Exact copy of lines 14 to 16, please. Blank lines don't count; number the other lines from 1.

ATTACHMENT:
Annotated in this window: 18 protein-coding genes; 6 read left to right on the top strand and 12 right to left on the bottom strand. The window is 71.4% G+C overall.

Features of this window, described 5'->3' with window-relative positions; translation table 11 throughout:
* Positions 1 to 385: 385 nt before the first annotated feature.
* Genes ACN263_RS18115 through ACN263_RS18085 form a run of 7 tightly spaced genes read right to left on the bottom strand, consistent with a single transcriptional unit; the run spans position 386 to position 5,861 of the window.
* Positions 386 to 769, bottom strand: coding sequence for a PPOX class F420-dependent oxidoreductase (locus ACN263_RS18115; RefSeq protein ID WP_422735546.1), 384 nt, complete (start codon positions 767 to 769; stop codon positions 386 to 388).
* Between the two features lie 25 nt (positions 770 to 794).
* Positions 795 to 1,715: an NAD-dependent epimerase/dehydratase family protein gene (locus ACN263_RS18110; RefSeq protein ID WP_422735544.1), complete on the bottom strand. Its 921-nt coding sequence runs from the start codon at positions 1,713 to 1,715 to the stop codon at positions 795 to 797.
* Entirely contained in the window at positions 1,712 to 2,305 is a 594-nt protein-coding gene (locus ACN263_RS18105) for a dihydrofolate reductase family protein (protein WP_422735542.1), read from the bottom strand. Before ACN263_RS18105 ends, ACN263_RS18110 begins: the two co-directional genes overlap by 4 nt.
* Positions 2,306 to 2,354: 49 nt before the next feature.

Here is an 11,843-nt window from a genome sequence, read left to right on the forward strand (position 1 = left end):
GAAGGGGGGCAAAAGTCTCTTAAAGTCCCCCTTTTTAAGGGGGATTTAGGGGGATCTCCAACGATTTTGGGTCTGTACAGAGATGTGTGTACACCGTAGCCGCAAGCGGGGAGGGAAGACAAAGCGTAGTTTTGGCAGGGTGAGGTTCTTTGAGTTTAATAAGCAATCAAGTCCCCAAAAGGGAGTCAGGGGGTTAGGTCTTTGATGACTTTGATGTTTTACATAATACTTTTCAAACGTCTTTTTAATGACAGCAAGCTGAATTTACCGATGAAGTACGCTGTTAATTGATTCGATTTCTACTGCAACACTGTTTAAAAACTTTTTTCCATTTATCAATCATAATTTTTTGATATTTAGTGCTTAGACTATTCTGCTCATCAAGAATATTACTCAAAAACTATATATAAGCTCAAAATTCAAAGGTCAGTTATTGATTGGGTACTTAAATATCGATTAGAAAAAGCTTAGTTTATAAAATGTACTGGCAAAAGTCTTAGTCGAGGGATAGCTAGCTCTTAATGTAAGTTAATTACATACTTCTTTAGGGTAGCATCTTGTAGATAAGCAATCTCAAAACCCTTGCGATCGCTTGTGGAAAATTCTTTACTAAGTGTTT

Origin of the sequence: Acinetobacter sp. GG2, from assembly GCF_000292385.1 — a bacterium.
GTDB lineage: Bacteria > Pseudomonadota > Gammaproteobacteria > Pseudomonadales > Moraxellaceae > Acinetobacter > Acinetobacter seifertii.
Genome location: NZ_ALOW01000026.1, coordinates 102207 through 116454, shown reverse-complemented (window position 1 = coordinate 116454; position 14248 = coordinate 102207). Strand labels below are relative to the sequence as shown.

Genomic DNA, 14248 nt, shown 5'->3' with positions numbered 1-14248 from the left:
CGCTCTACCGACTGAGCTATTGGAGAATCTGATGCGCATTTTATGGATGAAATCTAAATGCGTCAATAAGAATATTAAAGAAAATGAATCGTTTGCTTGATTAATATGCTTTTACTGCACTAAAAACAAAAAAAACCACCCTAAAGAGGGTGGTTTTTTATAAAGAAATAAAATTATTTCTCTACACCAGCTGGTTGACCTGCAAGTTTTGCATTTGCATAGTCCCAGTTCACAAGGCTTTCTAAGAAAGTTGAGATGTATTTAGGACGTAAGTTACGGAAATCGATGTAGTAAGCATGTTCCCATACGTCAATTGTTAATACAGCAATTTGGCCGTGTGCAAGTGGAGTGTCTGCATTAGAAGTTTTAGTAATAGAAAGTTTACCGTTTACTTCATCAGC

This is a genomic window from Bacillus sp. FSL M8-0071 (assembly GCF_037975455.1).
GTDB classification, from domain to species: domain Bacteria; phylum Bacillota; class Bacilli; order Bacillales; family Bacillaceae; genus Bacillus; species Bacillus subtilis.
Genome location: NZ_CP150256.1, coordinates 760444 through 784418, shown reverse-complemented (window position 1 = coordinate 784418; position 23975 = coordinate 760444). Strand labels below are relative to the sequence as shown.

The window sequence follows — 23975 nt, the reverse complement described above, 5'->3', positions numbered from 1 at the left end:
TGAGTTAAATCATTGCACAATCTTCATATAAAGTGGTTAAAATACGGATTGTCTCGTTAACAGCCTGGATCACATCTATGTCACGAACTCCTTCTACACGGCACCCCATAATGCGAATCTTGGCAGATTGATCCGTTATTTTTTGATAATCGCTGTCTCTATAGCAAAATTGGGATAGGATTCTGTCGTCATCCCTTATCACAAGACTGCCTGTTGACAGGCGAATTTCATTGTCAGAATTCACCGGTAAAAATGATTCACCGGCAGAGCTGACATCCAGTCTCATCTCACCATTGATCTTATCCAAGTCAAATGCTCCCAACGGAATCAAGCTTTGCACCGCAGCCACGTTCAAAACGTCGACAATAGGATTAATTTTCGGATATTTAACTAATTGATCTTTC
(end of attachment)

Genome location: NZ_ALOW01000026.1, coordinates 102207 through 116454, shown reverse-complemented (window position 1 = coordinate 116454; position 14248 = coordinate 102207). Strand labels below are relative to the sequence as shown.

Genomic DNA, 14248 nt, shown 5'->3' with positions numbered 1-14248 from the left:
CGCTCTACCGACTGAGCTATTGGAGAATCTGATGCGCATTTTATGGATGAAATCTAAATGCGTCAATAAGAATATTAAAGAAAATGAATCGTTTGCTTGATTAATATGCTTTTACTGCACTAAAAACAAAAAAAACCACCCTAAAGAGGGTGGTTTTTTATAAAGAAATAAAATTATTTCTCTACACCAGCTGGTTGACCTGCAAGTTTTGCATTTGCATAGTCCCAGTTCACAAGGCTTTCTAAGAAAGTTGAGATGTATTTAGGACGTAAGTTACGGAAATCGATGTAGTAAGCATGTTCCCATACGTCAATTGTTAATACAGCAATTTGGCCGTGTGCAAGTGGAGTGTCTGCATTAGAAGTTTTAGTAATAGAAAGTTTACCGTTTACTTCATCAGC